People say, “well if they don’t care. Then why, why should I care?”

I say if I don’t care, why should anyone care?


Sometimes the language barriers between thought and feeling – especially when you’re trying to come to one blended of the the two, one reaction – are so irreconcilable that your understanding of things, especially the things that matter, at the times that matter, becomes too ambiguous to come up with any resolution or reaction at all. Death for me is difficult to process – disassociative, shocking, foreign. I stand silent, pretending to feel no pain so nobody ever realizes that I am, deeply, while inside I couldn’t possibly feel any more different. My brain knows the definition of death, but no other part of me does.

Maybe I’m the only one – I’m the only one for a lot of things so it doesn’t bother me much anymore; but there are some people in your life that are above death. They are demigods – immortal. It makes me feel like a huge dick telling people this, but I don’t notice many people. Not that everybody isn’t special to somebody, but for me, they blend in, plain, dull; there’s nothing I find intriguing. The people that I’m referencing to in this post are brilliant antithesises of my boredom. I see them. And they are my people. Regardless of how well articulated, cold and clinical, my brain comprehends the concept of death… my heart feels it’s a lie, insanity that I didn’t sign up for, but something that I can do absolutely nothing about. It cannot, will not, flat out refuses, to understand and accept it. It’s blasphemy, as impossible to me as dreams are for the jaded.

I had my first panic attack when I was 7 years old. I burst into tears, in too much anguish for my age, crying to my mother that because I was the youngest, I was going to die last – be forced to watch death come ripping through My life. I learned to cope with this by prophesying with the same conviction as the founders of every established religion that I will die first; be brave and go first, wait wherever I am after until it’s time to guide all of us to our next existence, whatever that is like.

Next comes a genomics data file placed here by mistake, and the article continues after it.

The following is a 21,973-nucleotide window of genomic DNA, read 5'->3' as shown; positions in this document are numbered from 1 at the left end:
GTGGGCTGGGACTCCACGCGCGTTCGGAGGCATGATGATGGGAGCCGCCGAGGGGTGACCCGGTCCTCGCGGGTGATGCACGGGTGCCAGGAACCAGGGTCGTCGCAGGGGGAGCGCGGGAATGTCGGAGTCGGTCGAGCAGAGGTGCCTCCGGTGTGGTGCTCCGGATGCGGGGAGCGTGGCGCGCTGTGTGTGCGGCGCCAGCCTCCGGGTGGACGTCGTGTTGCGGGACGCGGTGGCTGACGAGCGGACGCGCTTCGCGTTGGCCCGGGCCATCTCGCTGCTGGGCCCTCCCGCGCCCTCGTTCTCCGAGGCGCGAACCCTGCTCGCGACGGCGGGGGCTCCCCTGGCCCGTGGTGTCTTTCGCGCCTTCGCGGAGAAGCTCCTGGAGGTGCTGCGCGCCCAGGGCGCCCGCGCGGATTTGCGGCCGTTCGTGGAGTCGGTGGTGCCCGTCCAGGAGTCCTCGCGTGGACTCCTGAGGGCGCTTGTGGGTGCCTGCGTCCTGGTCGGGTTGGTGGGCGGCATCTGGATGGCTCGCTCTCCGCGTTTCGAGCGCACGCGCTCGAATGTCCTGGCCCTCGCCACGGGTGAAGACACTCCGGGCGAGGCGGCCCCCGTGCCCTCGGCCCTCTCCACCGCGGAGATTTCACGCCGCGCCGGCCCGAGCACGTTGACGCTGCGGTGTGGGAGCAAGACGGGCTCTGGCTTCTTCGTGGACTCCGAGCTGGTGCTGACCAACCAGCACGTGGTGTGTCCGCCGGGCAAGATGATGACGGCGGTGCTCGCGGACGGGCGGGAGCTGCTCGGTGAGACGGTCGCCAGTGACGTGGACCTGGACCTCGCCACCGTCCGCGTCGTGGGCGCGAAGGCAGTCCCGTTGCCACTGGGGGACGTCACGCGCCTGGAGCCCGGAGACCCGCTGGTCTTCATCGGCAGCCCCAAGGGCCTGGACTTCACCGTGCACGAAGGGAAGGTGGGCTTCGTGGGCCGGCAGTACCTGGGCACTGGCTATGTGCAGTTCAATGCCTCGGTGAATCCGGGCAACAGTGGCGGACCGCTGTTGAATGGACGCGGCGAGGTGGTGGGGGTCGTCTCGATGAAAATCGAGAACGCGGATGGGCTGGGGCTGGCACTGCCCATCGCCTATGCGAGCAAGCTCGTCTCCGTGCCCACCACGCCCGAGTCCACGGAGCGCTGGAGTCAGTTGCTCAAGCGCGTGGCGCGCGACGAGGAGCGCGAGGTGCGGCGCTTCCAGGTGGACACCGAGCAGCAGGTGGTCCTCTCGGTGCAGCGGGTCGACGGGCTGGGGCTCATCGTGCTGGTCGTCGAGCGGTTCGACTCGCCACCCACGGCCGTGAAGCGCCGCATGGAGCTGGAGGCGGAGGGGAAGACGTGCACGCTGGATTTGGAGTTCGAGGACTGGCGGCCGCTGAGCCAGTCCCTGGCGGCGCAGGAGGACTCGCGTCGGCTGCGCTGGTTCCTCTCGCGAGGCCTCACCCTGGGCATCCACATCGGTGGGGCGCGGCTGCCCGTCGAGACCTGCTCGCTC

Together with everyone I have ever loved.

I lost my grandfather.

My friend’s body was found in November. He was murdered.

A dear friend and personal hero died day before last.

That wasn’t supposed to happen. 

Today would have been the birthday of a family friend. 

Perhaps instead of a chance to brace myself, I got sickly surprise. In truth no amount of preparation that I could get for the death of one of my own could really prepare me for a pain worse than pain, a complete mutilation of the heart. There’s more to it than blood not pumping, a brain not sparking. It’s the loss of a significant part of your soul, and theirs. A hero of mine, a constant of mine, now a giant. All of them giants really – of the highest quality, order, and kind, surpassing all others; supreme. 

When you’re young, thunderstorms seem scary.

Like the sky is angry at you.

But now that I’m older, something about its roar comforts me; it’s comforting to know that even the sky needs to scream sometimes.